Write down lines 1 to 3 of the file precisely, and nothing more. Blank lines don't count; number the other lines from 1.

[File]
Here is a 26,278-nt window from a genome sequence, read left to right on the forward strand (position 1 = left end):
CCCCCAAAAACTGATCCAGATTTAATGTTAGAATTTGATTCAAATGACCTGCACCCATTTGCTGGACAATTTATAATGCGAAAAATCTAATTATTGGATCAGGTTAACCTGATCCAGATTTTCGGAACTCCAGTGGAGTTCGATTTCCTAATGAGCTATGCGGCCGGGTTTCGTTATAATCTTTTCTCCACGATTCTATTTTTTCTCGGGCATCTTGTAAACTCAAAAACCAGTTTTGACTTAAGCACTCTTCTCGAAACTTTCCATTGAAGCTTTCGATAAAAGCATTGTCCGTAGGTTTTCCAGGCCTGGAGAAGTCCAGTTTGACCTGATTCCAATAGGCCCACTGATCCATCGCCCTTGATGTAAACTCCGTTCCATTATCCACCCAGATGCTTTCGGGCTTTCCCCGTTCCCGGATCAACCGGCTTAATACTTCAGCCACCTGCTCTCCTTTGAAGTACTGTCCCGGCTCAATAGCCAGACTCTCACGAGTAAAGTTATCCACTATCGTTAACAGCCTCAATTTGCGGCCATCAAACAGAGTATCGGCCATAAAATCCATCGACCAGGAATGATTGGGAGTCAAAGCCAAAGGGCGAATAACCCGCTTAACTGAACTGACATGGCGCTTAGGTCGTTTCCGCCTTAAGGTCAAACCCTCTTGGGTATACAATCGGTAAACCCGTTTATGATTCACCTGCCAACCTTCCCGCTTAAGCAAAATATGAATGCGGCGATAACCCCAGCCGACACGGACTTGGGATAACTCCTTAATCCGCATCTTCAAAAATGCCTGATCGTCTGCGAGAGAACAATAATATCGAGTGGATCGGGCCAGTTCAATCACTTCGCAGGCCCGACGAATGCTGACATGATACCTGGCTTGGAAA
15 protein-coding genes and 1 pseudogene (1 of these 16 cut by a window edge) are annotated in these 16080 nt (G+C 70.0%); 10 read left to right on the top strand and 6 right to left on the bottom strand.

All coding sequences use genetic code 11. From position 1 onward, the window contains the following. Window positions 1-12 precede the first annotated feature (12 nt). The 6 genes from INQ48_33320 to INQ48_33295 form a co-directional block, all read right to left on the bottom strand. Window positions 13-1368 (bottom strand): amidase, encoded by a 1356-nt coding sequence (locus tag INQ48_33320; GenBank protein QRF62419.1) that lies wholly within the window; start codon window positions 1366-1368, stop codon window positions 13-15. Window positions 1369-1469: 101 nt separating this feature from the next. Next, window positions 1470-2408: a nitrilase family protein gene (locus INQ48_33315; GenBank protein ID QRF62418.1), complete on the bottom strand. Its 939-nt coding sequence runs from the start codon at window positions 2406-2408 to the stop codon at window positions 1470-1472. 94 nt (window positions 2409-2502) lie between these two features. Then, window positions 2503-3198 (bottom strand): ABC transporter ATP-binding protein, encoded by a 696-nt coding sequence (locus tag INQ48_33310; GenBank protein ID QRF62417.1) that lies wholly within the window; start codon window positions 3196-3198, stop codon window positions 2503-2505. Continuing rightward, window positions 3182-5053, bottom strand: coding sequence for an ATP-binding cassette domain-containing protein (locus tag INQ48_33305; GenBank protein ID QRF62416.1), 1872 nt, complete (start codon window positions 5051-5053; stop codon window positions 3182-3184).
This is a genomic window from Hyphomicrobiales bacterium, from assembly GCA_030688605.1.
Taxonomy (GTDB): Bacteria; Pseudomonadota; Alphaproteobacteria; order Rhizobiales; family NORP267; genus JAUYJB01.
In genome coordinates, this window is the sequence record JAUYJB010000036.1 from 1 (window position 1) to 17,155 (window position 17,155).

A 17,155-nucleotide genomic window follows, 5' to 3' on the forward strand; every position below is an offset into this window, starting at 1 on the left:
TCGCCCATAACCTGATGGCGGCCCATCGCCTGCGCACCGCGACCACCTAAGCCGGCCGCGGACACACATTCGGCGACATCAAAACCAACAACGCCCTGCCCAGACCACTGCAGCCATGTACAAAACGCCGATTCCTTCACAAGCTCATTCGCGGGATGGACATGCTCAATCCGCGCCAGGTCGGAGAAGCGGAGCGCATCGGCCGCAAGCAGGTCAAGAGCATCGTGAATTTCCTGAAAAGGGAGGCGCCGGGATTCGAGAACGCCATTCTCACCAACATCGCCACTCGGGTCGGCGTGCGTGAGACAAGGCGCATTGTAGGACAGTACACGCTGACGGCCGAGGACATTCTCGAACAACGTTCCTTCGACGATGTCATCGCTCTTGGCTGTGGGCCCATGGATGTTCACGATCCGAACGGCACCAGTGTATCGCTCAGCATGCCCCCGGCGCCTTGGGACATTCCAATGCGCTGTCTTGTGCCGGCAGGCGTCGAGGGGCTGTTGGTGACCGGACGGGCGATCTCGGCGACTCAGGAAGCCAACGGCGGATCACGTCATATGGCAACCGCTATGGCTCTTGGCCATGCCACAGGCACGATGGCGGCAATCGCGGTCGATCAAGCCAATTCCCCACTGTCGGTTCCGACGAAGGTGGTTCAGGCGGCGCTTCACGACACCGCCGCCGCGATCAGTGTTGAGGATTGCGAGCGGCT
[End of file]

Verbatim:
Here is a 26,278-nt window from a genome sequence, read left to right on the forward strand (position 1 = left end):
CCCCCAAAAACTGATCCAGATTTAATGTTAGAATTTGATTCAAATGACCTGCACCCATTTGCTGGACAATTTATAATGCGAAAAATCTAATTATTGGATCAGGTTAACCTGATCCAGATTTTCGGAACTCCAGTGGAGTTCGATTTCCTAATGAGCTATGCGGCCGGGTTTCGTTATAATCTTTTCTCCACGATTCTATTTTTTCTCGGGCATCTTGTAAACTCAAAAACCAGTTTTGACTTAAGCACTCTTCTCGAAACTTTCCATTGAAGCTTTCGATAAAAGCATTGTCCGTAGGTTTTCCAGGCCTGGAGAAGTCCAGTTTGACCTGATTCCAATAGGCCCACTGATCCATCGCCCTTGATGTAAACTCCGTTCCATTATCCACCCAGATGCTTTCGGGCTTTCCCCGTTCCCGGATCAACCGGCTTAATACTTCAGCCACCTGCTCTCCTTTGAAGTACTGTCCCGGCTCAATAGCCAGACTCTCACGAGTAAAGTTATCCACTATCGTTAACAGCCTCAATTTGCGGCCATCAAACAGAGTATCGGCCATAAAATCCATCGACCAGGAATGATTGGGAGTCAAAGCCAAAGGGCGAATAACCCGCTTAACTGAACTGACATGGCGCTTAGGTCGTTTCCGCCTTAAGGTCAAACCCTCTTGGGTATACAATCGGTAAACCCGTTTATGATTCACCTGCCAACCTTCCCGCTTAAGCAAAATATGAATGCGGCGATAACCCCAGCCGACACGGACTTGGGATAACTCCTTAATCCGCATCTTCAAAAATGCCTGATCGTCTGCGAGAGAACAATAATATCGAGTGGATCGGGCCAGTTCAATCACTTCGCAGGCCCGACGAATGCTGACATGATACCTGGCTTGGAAA
15 protein-coding genes and 1 pseudogene (1 of these 16 cut by a window edge) are annotated in these 16080 nt (G+C 70.0%); 10 read left to right on the top strand and 6 right to left on the bottom strand.